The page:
Through the careful study of excavation records dating back some 40 years, Michigan State University’s Jon Frey has discovered an ancient gymnasium at the archaeological site of Isthmia, Greece.
Frey and his team are performing a “digital dig” of sorts. Rather than using shovels and tools to excavate the site, the researchers are studying a backlog of evidence housed in remote storage.
“The neat part is there are many moments when we discover things that the original excavators missed,” says Frey, assistant professor of classical studies in the College of Arts and Letters. “So it’s kind of like our research has shifted from digging to detective work. We’re essentially re-excavating the archives.”
Working through old notes, photographs, field books and descriptions of artifacts, the MATRIX Center for Digital Humanities and Social Sciences at MSU and Frey’s team are digitizing the archives and posting the material online for all scholars to see. And using a three-year, $300,000 grant from the National Endowment for the Humanities, Frey has built a web service that provides people access to the records.
None of that is standard practice in the field of archaeology, he says.
Located within the Sanctuary of Poseidon, which sits on the isthmus of Greece, the gymnasium probably stood 180 meters by 70 meters, on par with the much more famous site of Olympia, home of the Olympic games, Frey says. Most likely, it featured gardens, walkways and places for observers to watch athletes exercise.
Frey thinks this space was connected to a Roman bathhouse, where people would’ve enjoyed a post-workout hot soak or massage.
“In general, Isthmia hasn’t been as popular a destination for visitors as the more famous sites of Athens, Corinth and Olympia,” says Frey. “But perhaps that’s due to a lack of familiarity with what the place meant to Greeks and Romans in classical antiquity. There’s a good story to be told here about ancient Greece and we’re trying to share that story with others.”
It’s a story that’s not been told often. Isthmia, which connected Athens and Corinth in the Ancient World, was an important place that served as the setting of choice for Greeks at several important moments in time, such as when hard decisions had to be made or big news needed to be announced to the masses. So, Frey says, Isthmia is an interesting source of evidence for how people negotiated large-scale social and political change.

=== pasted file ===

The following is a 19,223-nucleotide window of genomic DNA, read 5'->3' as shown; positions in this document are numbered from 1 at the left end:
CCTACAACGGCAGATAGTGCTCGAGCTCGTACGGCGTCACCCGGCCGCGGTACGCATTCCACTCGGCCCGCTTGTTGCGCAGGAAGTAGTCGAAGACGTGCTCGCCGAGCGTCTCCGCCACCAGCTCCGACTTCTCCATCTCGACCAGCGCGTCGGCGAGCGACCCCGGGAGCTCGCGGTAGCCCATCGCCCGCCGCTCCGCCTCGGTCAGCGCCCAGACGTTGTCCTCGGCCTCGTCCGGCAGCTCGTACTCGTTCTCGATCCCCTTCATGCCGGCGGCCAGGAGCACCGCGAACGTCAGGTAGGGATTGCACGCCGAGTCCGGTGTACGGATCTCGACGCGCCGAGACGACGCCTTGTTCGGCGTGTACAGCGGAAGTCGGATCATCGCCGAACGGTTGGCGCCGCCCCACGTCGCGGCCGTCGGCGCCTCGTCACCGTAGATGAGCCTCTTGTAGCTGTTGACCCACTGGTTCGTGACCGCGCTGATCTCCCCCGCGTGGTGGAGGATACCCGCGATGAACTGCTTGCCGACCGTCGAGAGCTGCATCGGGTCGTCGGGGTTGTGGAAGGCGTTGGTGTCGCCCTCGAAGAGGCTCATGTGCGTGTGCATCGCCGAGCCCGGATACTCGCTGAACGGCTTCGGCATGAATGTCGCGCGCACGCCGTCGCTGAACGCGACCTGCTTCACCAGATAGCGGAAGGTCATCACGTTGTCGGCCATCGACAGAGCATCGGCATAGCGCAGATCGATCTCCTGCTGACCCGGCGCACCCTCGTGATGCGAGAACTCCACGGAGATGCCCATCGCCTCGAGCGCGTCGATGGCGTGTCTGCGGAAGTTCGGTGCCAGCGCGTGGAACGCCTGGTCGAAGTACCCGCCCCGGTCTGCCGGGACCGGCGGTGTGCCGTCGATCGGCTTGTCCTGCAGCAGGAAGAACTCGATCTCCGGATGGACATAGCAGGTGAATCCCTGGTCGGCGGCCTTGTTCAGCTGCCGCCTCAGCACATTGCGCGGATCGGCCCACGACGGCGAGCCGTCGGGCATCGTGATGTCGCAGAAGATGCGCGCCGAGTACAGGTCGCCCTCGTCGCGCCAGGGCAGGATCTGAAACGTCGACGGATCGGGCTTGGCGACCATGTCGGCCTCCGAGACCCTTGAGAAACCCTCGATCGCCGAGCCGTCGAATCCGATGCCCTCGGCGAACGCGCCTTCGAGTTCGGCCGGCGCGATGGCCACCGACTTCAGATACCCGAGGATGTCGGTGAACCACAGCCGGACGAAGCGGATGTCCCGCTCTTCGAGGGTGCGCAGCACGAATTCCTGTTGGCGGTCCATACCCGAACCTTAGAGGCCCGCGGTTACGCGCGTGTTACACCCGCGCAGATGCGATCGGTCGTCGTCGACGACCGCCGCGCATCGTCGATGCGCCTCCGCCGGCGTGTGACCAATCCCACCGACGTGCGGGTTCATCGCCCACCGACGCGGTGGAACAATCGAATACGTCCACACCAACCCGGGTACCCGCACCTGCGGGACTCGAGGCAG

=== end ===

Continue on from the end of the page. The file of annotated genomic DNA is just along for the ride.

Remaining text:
At the same time, the discovery of the gymnasium shows how sports were as important to Greeks and Romans as they are to people today, he says. People came from all over Greece to compete and watch, which carried the allure of playing in a major ballpark or stadium today.
Frey started the Isthmia excavation project in 1993 as a student studying abroad at Ohio State University and has been back to the site every summer since 2004. In 2008, Frey began bringing his MSU students to Isthmia. OSU’s Timothy Gregory, who taught Frey, is the director of the dig and collaborator on this project.
While the field of archeology is becoming increasingly digital, sites such as Isthmia—where researchers began digging before the advent of technology— present a challenge, Frey says.
How do archeologists connect a paper-based system with a digital system, without distracting from the wealth of evidence and knowledge that has already been recorded?
They could use a drone and GPS, like Frey did.
In October, he and his team went to Isthmia to capture drone footage of the site to create a 3-D model and map of Isthmia, both of which will be available this summer. Until now, there hasn’t been a complete map of Isthmia, only images and maps of different buildings. Frey’s been trying different ways to make sense of all the maps since 2009, but it’s only now that technology has caught up.
Putting the pieces together and creating a map helps paint a picture of the ancient athletic stomping ground—giving researchers a rare big-picture view of the important site and a better sense of how the entire sanctuary functioned, Frey says.
“We’re trying to find a way to use modern technology to improve upon, but not replace, these records from the past, trying to create a virtual archeology so that someone 20 or 50 years from now can get inside our heads and almost see the dig through our eyes,” he says. “This is hands down the most accurate representation of the site we’ve ever produced. And with only a few examples of gymnasia ever excavated, it’s significant that with our work we might have a new example against which to compare the written evidence.”